Chango Spasiuk, the man and the quintet of the same name from the Misiones region of northeastern
The last song of the set was a tango, the national sound of Argentina, and the reason one couple showed up at the Arneson. The couple seethed sexuality (the man, dressed in black, wore a black fedora with a Royal Flush of playing cards in his hat band) and their dance by the riverside drew as many cheers from the audience as the band did, with cameras flashing to capture their dramatic, passionate syncopated moves.
The evening concluded with all three accordionists taking the stage to play a huapango, rooted in Mexican traditions and concluding with “Viva Seguin” the instrumental polka written by Santiago Jimenez, Jr.’s father more than seventy years ago. If Jimenez had an edge over the other accordionists, Spasiuk gave him a run for his money with his own riffs.
There isn’t a prettier venue in Texas for hearing music than the Arneson River Theatre with the San Antonio River separating the stage from the audience and a backdrop of mission-style stone arches flanked by ancient palms, despite the steady procession of passing tourist barges and the tacky banners advertising Bud Light and other sponsors draped at the foot of the stage, behind it, and on both sides. Those drawbacks were trumped by the sight of ducks on the water and a small Great Blue Heron winging past. Between those visuals and the sounds pouring from the stage Friday night, it was one of those Nowhere Else but
dancing to the Chanky0Chank with Pollard-Ardoin
The festival continued through the weekend on three stages around La Villita. On Saturday the Cajun-Creole ensemble led by Ed Pollard and Lawrence Ardoin had the crowds rocking with infectious “chanky-chank” music from southwest
Yuri Yunakov Ensemble smokin'
But for me, the biggest revelation of the festival was the Roma music and dance of the Yuri Yunakov Ensemble. Playing what the great unwashed would describe as gypsy music and what began as Bulgarian wedding music, leader Yunakov fused his tenor sax with a cornet and a piano key accordion into a wicked harmony that whipped the band and the audience into an intense frenzy. Yunakov built on that collaborative energy to launch into extraterrestrial free jazz riffs that entered the realm of Rahsaan Roland Kirk and Ornette Coleman while physically demonstrating the joy of music in a way that my wife says she hadn’t seen since Clifton Chenier and His Red Hot Louisiana Band ruled the planet. Whether he’s the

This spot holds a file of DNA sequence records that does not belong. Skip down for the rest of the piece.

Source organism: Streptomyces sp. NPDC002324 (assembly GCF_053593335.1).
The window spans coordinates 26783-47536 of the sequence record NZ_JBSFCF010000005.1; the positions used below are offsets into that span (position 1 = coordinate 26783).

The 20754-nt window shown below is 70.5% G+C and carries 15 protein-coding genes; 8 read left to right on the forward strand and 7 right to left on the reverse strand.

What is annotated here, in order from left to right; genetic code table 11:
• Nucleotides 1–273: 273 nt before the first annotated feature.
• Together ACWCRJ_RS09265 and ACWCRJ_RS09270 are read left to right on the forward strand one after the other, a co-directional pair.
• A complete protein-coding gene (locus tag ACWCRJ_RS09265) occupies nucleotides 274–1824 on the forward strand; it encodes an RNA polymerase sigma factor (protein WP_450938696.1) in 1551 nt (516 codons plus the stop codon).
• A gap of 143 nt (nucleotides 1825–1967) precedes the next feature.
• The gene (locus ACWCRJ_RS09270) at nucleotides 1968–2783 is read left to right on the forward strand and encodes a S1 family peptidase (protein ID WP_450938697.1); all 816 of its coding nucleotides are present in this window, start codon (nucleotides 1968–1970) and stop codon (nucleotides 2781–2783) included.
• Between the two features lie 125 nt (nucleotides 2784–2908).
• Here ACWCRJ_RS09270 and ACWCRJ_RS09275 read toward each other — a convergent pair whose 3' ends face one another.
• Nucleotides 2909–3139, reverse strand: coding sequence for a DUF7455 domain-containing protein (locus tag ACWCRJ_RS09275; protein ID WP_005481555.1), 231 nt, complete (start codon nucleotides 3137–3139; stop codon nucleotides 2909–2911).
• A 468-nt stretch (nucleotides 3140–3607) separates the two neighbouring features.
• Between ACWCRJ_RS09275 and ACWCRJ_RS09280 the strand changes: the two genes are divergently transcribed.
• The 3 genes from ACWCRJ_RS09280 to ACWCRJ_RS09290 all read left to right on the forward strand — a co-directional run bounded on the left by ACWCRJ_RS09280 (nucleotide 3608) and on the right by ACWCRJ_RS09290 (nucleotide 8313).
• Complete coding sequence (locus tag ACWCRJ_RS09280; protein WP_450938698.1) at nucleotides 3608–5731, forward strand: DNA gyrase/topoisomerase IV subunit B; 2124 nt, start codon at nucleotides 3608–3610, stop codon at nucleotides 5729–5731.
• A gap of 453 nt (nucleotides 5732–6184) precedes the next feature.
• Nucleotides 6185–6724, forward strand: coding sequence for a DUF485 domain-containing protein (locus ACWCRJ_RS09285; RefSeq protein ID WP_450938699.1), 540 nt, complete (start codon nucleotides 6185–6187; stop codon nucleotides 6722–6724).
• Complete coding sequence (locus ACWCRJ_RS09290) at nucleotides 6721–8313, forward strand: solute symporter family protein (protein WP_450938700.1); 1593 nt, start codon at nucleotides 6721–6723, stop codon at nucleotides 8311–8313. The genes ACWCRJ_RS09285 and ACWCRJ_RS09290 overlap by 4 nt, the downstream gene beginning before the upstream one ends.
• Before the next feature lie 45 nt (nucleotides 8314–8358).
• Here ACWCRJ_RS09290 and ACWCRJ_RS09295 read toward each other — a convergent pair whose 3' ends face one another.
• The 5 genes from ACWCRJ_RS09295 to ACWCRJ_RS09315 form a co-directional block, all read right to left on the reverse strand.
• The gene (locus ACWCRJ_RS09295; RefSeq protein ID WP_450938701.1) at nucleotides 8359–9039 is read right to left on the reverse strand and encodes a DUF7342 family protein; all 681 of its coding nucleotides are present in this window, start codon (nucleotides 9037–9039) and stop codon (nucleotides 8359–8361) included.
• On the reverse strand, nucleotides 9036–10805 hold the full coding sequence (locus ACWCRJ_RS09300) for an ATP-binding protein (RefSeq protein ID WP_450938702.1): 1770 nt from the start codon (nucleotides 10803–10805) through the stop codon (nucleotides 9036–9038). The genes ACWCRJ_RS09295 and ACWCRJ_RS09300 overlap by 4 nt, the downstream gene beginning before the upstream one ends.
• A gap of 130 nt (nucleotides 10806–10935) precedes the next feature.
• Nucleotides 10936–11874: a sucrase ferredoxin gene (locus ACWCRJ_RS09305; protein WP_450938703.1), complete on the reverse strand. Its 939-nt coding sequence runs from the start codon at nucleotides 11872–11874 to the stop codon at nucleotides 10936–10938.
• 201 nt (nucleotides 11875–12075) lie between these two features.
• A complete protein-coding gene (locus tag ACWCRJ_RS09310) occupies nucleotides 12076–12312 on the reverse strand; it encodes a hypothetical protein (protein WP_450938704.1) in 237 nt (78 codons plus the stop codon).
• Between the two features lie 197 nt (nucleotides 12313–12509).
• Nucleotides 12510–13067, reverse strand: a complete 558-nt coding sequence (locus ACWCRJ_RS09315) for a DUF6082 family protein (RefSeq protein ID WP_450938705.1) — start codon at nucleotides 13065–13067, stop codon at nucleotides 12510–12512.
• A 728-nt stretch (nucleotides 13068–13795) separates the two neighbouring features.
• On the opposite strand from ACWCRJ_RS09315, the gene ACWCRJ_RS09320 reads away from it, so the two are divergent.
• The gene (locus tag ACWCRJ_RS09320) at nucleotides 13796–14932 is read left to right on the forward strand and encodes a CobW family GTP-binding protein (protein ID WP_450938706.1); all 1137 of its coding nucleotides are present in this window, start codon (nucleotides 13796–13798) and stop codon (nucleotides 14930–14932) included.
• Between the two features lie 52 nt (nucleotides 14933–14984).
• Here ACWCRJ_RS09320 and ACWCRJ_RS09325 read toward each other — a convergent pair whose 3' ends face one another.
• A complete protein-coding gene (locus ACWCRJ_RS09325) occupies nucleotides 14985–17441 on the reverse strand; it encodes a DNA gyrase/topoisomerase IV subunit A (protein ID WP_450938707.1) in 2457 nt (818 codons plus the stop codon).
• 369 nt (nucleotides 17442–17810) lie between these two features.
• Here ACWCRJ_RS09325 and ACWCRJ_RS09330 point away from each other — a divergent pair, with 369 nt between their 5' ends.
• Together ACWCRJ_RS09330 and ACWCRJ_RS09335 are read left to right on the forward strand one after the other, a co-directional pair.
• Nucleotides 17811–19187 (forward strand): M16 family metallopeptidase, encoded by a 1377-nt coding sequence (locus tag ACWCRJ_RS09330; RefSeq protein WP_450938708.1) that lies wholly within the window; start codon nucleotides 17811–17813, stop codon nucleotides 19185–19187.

Tuesday, October 9, 2007
Over the course of thirty minutes, Texas Fred had me barking. Actually, it was Chubby Carrier, covering “Dog Hill” the song made famous by Boozoo Chavis, singing about going to a place “where the pretty women at” interspersing the verses with carnal “woof-woof”s - Zydeco women love that. Then it was Nathan Williams’ declaration of wisdom, “I Was Born at Night (But I Wasn’t Born Last Night)” making sure no woman was going to pull one on him as he squeezed his box while the rest of the Zydeco Cha Chas rolled behind him, the Zydeco Force doing some more barking on “Shaggy Dog Two-Step,” Beau Jocque rolling around in the gutter doing his best Howlin’ Wolf asking “Woman, Why You Wanna Drive Me Crazy?” Somewhere inbetween Step Rideau and his Zydeco Outlaws burned raw heat, showing why he’s got the stuff to be invoked by UGK, the lords of Texas rap, representing Port Arthur and all of the greater H-Town megapolis.
Step Rideau (photo by James Fisher)
Boozoo Chavis (photo by Michelle Leder, taken two days before his death in Austin in 2001)